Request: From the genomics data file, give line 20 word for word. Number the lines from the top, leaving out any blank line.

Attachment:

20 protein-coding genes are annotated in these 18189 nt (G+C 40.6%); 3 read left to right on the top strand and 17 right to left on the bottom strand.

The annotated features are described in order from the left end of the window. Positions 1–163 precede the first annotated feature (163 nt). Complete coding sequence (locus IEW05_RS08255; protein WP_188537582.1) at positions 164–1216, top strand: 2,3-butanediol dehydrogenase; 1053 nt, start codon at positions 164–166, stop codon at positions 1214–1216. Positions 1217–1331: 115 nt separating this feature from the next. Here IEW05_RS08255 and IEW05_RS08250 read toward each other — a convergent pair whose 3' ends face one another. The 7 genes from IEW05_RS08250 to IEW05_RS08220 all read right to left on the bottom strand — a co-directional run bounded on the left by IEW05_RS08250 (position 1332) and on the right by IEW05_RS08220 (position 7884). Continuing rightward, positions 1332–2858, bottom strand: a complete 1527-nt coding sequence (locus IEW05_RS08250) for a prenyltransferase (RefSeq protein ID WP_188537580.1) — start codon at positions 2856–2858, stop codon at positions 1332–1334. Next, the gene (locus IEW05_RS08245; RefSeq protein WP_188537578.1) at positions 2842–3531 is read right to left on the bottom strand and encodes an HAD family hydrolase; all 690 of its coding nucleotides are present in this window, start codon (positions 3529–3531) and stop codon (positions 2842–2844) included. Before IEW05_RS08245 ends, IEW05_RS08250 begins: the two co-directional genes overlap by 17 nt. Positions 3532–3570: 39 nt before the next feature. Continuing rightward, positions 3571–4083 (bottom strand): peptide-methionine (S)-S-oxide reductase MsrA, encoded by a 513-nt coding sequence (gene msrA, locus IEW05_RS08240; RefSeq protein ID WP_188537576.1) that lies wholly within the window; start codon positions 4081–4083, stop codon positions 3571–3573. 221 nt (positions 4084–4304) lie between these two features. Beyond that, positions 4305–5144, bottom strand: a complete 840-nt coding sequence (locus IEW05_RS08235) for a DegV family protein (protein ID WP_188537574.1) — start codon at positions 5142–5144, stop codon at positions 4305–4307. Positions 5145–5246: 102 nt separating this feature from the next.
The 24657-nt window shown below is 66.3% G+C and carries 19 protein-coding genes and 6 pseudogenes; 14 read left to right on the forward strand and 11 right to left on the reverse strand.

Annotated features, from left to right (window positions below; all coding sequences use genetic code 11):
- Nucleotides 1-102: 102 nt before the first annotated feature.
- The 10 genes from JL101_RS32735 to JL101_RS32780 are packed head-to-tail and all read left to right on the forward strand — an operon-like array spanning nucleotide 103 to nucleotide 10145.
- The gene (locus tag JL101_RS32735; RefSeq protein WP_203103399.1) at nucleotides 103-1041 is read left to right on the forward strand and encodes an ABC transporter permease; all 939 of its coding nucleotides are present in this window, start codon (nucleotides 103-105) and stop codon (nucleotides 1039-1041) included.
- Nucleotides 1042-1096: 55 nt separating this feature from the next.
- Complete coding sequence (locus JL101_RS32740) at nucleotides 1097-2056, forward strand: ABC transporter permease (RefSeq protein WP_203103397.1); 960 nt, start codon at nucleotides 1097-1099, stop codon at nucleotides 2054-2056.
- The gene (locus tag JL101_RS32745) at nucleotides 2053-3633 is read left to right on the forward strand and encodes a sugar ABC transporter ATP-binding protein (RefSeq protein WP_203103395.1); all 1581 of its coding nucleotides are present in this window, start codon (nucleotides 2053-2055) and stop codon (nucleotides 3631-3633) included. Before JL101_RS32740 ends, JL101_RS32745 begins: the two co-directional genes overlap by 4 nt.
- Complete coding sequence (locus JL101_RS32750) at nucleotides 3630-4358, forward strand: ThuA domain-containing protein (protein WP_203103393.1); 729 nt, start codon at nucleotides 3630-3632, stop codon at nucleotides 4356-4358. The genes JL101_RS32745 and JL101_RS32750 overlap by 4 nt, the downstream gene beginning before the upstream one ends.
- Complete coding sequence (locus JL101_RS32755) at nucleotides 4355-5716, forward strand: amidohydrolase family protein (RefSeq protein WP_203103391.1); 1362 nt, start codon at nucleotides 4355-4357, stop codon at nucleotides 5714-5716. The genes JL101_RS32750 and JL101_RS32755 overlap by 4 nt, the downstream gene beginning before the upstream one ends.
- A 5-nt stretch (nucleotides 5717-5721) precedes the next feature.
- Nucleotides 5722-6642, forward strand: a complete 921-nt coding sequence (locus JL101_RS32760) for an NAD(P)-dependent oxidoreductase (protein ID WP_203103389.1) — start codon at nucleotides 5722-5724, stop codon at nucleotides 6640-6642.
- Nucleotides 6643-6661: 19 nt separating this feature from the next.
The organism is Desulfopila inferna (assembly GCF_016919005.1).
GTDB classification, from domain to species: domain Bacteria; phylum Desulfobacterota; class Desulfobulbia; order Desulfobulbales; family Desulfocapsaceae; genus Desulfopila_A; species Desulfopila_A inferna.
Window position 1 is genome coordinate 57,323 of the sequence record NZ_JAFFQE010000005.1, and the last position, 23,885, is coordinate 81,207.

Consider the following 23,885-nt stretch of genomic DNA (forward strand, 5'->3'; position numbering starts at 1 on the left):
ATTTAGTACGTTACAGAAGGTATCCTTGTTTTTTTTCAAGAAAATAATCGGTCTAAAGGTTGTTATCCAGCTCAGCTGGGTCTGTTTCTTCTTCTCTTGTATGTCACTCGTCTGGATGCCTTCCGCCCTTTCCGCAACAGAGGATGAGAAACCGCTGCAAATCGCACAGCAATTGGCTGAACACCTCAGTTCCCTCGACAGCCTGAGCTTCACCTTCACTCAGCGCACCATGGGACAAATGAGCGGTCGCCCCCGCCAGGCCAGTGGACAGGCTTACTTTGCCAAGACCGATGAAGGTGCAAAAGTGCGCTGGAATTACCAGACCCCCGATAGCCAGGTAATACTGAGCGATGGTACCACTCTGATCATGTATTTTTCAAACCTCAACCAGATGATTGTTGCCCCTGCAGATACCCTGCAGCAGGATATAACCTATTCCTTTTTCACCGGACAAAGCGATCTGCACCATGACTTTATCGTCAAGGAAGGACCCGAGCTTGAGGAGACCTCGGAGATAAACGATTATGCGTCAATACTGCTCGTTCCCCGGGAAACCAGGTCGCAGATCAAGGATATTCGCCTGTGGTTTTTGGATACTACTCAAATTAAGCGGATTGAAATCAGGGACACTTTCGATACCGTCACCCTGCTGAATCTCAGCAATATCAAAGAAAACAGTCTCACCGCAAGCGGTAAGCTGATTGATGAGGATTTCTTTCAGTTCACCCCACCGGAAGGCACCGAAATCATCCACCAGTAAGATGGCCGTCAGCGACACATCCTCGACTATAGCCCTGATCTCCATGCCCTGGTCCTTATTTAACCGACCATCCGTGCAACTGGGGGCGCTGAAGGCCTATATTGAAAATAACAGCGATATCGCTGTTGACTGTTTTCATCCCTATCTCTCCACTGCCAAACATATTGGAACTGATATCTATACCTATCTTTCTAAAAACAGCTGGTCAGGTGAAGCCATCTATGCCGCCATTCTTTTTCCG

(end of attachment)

ATTTAGTACGTTACAGAAGGTATCCTTGTTTTTTTTCAAGAAAATAATCGGTCTAAAGGTTGTTATCCAGCTCAGCTGGGTCTGTTTCTTCTTCTCTTGTATGTCACTCGTCTGGATGCCTTCCGCCCTTTCCGCAACAGAGGATGAGAAACCGCTGCAAATCGCACAGCAATTGGCTGAACACCTCAGTTCCCTCGACAGCCTGAGCTTCACCTTCACTCAGCGCACCATGGGACAAATGAGCGGTCGCCCCCGCCAGGCCAGTGGACAGGCTTACTTTGCCAAGACCGATGAAGGTGCAAAAGTGCGCTGGAATTACCAGACCCCCGATAGCCAGGTAATACTGAGCGATGGTACCACTCTGATCATGTATTTTTCAAACCTCAACCAGATGATTGTTGCCCCTGCAGATACCCTGCAGCAGGATATAACCTATTCCTTTTTCACCGGACAAAGCGATCTGCACCATGACTTTATCGTCAAGGAAGGACCCGAGCTTGAGGAGACCTCGGAGATAAACGATTATGCGTCAATACTGCTCGTTCCCCGGGAAACCAGGTCGCAGATCAAGGATATTCGCCTGTGGTTTTTGGATACTACTCAAATTAAGCGGATTGAAATCAGGGACACTTTCGATACCGTCACCCTGCTGAATCTCAGCAATATCAAAGAAAACAGTCTCACCGCAAGCGGTAAGCTGATTGATGAGGATTTCTTTCAGTTCACCCCACCGGAAGGCACCGAAATCATCCACCAGTAAGATGGCCGTCAGCGACACATCCTCGACTATAGCCCTGATCTCCATGCCCTGGTCCTTATTTAACCGACCATCCGTGCAACTGGGGGCGCTGAAGGCCTATATTGAAAATAACAGCGATATCGCTGTTGACTGTTTTCATCCCTATCTCTCCACTGCCAAACATATTGGAACTGATATCTATACCTATCTTTCTAAAAACAGCTGGTCAGGTGAAGCCATCTATGCCGCCATTCTTTTTCCG